Today in History – The Bombing of Hiroshima (Aug 6, 1945)

Aerial Photograph of the Explosion at Hiroshima

At 8:16 am in the morning of August 6, 1945, the United States of America dropped the atomic bomb on the civilian town of Hiroshima. Three days later, the atomic bomb would be dropped on Nagasaki. On August 15, 1945 the Japanese would officially surrender, drawing the conflict in the Pacific to a close after four long and grueling years of battle.

The dropping of the bomb is one of the most controversial events in military history and Harry S Truman’s Presidency. The awesome power of the atomic bomb even haunted those that participated in its development – the famed “Manhattan Project.” Upon seeing the staggering destructive power of the bomb after its testing in New Mexico Kenneth Bainbridge, the testing director, leaned over and reportedly told his colleauges “Now we are all sons of bitches.” J. Robert Oppenheimer later recounted:

“We knew the world would not be the same. A few people laughed, a few people cried. Most people were silent. I remembered the line from the Hindu scripture, the Bhagavad-GitaVishnu is trying to persuade the Prince that he should do his duty and, to impress him, takes on his multi-armed form and says, ‘Now I am become Death, the destroyer of worlds.’ I suppose we all thought that, one way or another.”

The effects of the bomb were enduring and remains the only instance in which nuclear weapons were employed in armed conflict. The death toll in Hiroshima alone are estimated at between 90,000 – 165,000 people, half of whom died immediately from the explosion, approximately 25% within months after the blast from radiation poisoning, and the remaining (and hardest to determine accurately) from diseases (such as leukemia and other cancers) resulting from acute radiation exposure. It remains the most deadly single attack in military history.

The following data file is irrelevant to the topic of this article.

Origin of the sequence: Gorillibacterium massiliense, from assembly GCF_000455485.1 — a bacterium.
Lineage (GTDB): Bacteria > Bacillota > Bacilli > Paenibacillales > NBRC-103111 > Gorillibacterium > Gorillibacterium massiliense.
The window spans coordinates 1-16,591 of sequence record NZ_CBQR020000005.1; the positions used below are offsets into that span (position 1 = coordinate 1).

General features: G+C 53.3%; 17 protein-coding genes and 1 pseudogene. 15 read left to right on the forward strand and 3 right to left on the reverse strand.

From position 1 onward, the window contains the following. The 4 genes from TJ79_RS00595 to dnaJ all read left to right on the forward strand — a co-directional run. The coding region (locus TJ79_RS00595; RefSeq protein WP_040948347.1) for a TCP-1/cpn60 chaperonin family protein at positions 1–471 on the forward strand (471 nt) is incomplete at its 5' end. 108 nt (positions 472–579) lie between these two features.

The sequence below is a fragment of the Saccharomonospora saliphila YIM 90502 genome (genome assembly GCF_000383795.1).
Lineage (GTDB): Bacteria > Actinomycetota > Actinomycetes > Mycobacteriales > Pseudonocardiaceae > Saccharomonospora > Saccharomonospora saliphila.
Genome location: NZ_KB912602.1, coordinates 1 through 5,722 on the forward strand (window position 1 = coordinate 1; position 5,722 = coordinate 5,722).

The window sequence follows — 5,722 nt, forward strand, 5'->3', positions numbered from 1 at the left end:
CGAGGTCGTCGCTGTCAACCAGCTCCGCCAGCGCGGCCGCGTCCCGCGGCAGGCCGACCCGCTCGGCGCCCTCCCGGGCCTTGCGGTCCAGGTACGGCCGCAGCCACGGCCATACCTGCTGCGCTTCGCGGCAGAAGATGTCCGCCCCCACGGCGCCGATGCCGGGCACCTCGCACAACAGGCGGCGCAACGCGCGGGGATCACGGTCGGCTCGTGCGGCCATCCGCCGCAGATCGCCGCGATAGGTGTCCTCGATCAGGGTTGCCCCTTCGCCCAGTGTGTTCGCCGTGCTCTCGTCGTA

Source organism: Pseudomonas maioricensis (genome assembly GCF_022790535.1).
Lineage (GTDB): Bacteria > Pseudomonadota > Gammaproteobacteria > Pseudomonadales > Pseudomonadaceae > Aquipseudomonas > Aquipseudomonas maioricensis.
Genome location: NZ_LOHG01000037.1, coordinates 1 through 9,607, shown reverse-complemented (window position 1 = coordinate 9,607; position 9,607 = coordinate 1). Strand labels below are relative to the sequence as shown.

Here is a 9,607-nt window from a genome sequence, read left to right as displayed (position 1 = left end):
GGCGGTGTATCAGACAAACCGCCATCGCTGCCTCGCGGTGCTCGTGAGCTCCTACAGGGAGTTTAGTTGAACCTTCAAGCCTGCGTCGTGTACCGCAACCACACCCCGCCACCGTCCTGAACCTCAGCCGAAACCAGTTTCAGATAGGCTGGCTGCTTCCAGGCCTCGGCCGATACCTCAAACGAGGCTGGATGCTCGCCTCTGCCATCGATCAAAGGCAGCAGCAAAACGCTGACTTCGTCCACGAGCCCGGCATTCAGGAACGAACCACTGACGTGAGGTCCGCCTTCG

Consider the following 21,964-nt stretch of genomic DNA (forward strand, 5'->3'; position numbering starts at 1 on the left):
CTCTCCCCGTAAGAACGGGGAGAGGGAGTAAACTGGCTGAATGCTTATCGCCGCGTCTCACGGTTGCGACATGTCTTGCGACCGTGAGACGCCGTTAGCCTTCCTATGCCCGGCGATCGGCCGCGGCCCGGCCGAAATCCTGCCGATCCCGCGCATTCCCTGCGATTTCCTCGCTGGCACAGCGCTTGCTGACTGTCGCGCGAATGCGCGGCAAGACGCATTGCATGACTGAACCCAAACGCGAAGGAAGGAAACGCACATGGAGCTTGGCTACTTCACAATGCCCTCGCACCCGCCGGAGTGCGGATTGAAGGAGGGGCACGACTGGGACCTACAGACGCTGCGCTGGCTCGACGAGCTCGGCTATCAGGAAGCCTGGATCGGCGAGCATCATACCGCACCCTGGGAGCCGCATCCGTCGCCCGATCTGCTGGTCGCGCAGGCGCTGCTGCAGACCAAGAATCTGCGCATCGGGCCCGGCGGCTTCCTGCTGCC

To learn more about the bombing, check out the Wikipedia Article on the Bombings of Hiroshima and Nagasaki as well as the “This Day in History” Article via History.com.

Advertisements

4 thoughts on “Today in History – The Bombing of Hiroshima (Aug 6, 1945)

  1. Jim Wheeler

    A key point to be emphasized here, I submit, is the one you make about this being a “single” attack. One could argue that Hiroshima and Nagasaki were separate attacks of course, but that would be nitpicking. I think the larger point to be made is that WW II was history’s prime example of the horrors of all-out war, and that the use of nuclear weapons, horrific as it was, actually saved millions of lives, both allied and Japanese, that would have been lost in an invasion of Japan.

    The full scope of this all-out war is exemplified by the story of strategic bombing in WW II, and I think any discussion of nuclear weapons should encompass such as a vital context. For example, some 45,000 civilians were killed in the fire-bombing of Hamburg alone.

    There is an excellent article on Strategic bombing during World War II, complete with statistics, at the link below. I commend it especially to younger students who may be unaware of the realities of what war can become. We are one world and WW II is a lesson of what can happen if we think we can ignore what happens in other countries.

    http://en.wikipedia.org/wiki/Strategic_bombing_during_World_War_II#Allied_bombing_statistics_1939.E2.80.9345

    Jim

    Reply
    1. Jennifer Lockett Post author

      Jim, I actually separated the two here in this article. The death rates I listed were for the bombing of Hiroshima only – Nagasaki’s death toll was significantly lower.

      You make an excellent point that dropping the bomb on Japan did prevent a land invasion of Japan – which would have been devastating for the Japanese and Americans.

      Reply
  2. Pingback: Hiroshima (6 August 1945) « The Armed Historian

Leave a Reply

Fill in your details below or click an icon to log in:

WordPress.com Logo

You are commenting using your WordPress.com account. Log Out / Change )

Twitter picture

You are commenting using your Twitter account. Log Out / Change )

Facebook photo

You are commenting using your Facebook account. Log Out / Change )

Google+ photo

You are commenting using your Google+ account. Log Out / Change )

Connecting to %s